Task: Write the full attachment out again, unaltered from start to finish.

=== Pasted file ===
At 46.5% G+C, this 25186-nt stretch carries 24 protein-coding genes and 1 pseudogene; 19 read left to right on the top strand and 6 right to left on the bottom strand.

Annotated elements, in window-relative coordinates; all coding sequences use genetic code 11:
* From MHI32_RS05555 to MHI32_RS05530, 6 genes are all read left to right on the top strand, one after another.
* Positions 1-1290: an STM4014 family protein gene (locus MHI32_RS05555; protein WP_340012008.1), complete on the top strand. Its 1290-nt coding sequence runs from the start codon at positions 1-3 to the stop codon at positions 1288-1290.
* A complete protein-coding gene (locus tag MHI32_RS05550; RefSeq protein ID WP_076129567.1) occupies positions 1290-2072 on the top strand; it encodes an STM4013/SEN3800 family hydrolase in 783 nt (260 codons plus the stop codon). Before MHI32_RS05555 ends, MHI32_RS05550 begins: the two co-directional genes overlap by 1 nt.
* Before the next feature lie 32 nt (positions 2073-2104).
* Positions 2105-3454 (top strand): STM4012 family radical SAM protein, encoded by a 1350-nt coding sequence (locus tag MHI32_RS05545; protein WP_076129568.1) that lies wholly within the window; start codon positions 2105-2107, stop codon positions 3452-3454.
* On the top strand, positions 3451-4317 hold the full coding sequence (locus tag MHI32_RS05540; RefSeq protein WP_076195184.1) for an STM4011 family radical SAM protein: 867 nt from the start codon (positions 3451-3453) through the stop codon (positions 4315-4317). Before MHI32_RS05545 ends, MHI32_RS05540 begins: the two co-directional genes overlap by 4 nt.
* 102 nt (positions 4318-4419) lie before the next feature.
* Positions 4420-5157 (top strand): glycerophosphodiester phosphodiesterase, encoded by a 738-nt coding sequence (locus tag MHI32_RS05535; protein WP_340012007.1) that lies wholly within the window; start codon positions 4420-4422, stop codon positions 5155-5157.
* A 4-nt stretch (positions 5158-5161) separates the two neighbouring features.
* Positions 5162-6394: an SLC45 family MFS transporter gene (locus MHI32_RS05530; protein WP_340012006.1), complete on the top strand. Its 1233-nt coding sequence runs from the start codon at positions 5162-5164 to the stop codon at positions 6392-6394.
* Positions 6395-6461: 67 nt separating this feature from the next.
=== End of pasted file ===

At 46.5% G+C, this 25186-nt stretch carries 24 protein-coding genes and 1 pseudogene; 19 read left to right on the top strand and 6 right to left on the bottom strand.

Annotated elements, in window-relative coordinates; all coding sequences use genetic code 11:
* From MHI32_RS05555 to MHI32_RS05530, 6 genes are all read left to right on the top strand, one after another.
* Positions 1-1290: an STM4014 family protein gene (locus MHI32_RS05555; protein WP_340012008.1), complete on the top strand. Its 1290-nt coding sequence runs from the start codon at positions 1-3 to the stop codon at positions 1288-1290.
* A complete protein-coding gene (locus tag MHI32_RS05550; RefSeq protein ID WP_076129567.1) occupies positions 1290-2072 on the top strand; it encodes an STM4013/SEN3800 family hydrolase in 783 nt (260 codons plus the stop codon). Before MHI32_RS05555 ends, MHI32_RS05550 begins: the two co-directional genes overlap by 1 nt.
* Before the next feature lie 32 nt (positions 2073-2104).
* Positions 2105-3454 (top strand): STM4012 family radical SAM protein, encoded by a 1350-nt coding sequence (locus tag MHI32_RS05545; protein WP_076129568.1) that lies wholly within the window; start codon positions 2105-2107, stop codon positions 3452-3454.
* On the top strand, positions 3451-4317 hold the full coding sequence (locus tag MHI32_RS05540; RefSeq protein WP_076195184.1) for an STM4011 family radical SAM protein: 867 nt from the start codon (positions 3451-3453) through the stop codon (positions 4315-4317). Before MHI32_RS05545 ends, MHI32_RS05540 begins: the two co-directional genes overlap by 4 nt.
* 102 nt (positions 4318-4419) lie before the next feature.
* Positions 4420-5157 (top strand): glycerophosphodiester phosphodiesterase, encoded by a 738-nt coding sequence (locus tag MHI32_RS05535; protein WP_340012007.1) that lies wholly within the window; start codon positions 4420-4422, stop codon positions 5155-5157.
* A 4-nt stretch (positions 5158-5161) separates the two neighbouring features.
* Positions 5162-6394: an SLC45 family MFS transporter gene (locus MHI32_RS05530; protein WP_340012006.1), complete on the top strand. Its 1233-nt coding sequence runs from the start codon at positions 5162-5164 to the stop codon at positions 6392-6394.
* Positions 6395-6461: 67 nt separating this feature from the next.